The study, funded by Merz Pharmaceuticals, which makes the cream, was presented at the annual meeting of the American Academy of Dermatology. 
Called Mederma Stretch Marks Therapy, a 5.29-ounce tube retails for $39.99 at drugstores, according to a Merz spokesperson. 
Caution to Consumers
The design of this study was such that the onion cream treatment was almost guaranteed to come out ahead because this cream was compared to an untreated stretch mark. There are several other moisturizing creams that claim to reduce stretch marks. Additionally, these study participants were un-blinded, meaning they knew what stretch marks were being treated. Therefore, the patients could perceive benefits from this treatment regardless of whether the therapy was objectively effective (the placebo effect).
Dermabrasion, chemical peels, or laser surgery can be used to address unwanted stretch marks. For laser surgery, usually the same lasers used to treat vascular problems, which are yellow- and green-light lasers, are used to treat stretch marks. This likely has to do with the ability of collagen or elastin molecules to absorb the light. It may only require repeated treatments and improvement may occur slowly and take up to a year for all of the improvement to take place. 
Approximately half of patients who undergo laser treatment for stretch marks feel that there is an improvement.  True testing of improvement is difficult to discern because stretch marks do not photograph well and can seem less apparent from one angle than another. In addition, younger patients seem to have the best outcomes, as do those that have stretch marks that are thin and pink. Flat, white stretch marks do not appear to have as much improvement following laser surgery.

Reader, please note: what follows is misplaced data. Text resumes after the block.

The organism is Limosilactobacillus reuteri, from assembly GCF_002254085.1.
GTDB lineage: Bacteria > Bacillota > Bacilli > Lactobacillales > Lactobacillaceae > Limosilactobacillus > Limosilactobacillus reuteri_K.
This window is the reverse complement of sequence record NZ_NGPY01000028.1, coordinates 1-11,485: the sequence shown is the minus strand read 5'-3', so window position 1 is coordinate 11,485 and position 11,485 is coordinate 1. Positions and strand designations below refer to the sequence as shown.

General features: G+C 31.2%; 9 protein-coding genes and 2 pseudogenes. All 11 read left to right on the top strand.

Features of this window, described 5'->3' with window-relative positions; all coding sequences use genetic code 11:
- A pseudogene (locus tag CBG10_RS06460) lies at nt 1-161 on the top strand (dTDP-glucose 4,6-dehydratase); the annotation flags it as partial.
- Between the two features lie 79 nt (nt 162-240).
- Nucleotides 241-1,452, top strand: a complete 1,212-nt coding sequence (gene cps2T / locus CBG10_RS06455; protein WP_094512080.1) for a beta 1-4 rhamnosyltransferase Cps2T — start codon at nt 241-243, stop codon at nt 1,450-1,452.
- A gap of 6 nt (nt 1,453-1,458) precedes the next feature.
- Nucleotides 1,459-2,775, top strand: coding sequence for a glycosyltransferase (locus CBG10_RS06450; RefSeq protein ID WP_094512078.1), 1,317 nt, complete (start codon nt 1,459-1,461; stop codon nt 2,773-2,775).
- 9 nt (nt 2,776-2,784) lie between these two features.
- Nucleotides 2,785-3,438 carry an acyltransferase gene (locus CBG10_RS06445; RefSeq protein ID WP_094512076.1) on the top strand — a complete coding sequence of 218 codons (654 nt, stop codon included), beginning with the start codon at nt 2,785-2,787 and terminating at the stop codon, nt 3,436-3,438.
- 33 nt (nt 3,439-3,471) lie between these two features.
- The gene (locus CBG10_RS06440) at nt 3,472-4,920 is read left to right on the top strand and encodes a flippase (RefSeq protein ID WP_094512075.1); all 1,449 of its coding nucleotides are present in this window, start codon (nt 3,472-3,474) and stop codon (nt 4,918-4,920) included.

Other Lotions and creams
Other over-the-counter stretch mark treatments are available. If you are pregnant, discuss your concern with your doctor at the beginning of your pregnancy, before stretch marks develop, so that preventive treatment can be started. 
Diet and exercise
Adequate hydration keeps your skin soft and less likely to develop stretch marks, so drinking water is important. Caffeine can increase your risk of stretch marks. Drink just as much (or more) water as you drink coffee, tea, or soda.  Stretch marks can also result from nutritional deficiency. Be sure to consume foods that promote skin health: foods rich in zinc, such as nuts or fish; foods high in vitamins A and C, such as carrots and citrus fruits and milk; protein-rich foods, such as eggs. 
Does insurance cover surgery to remove stretch marks?
Insurance may not cover stretch mark removal because it is a cosmetic procedure (even if the stretch marks are severe).  Talk to your particular insurance provider to see what is covered under your plan.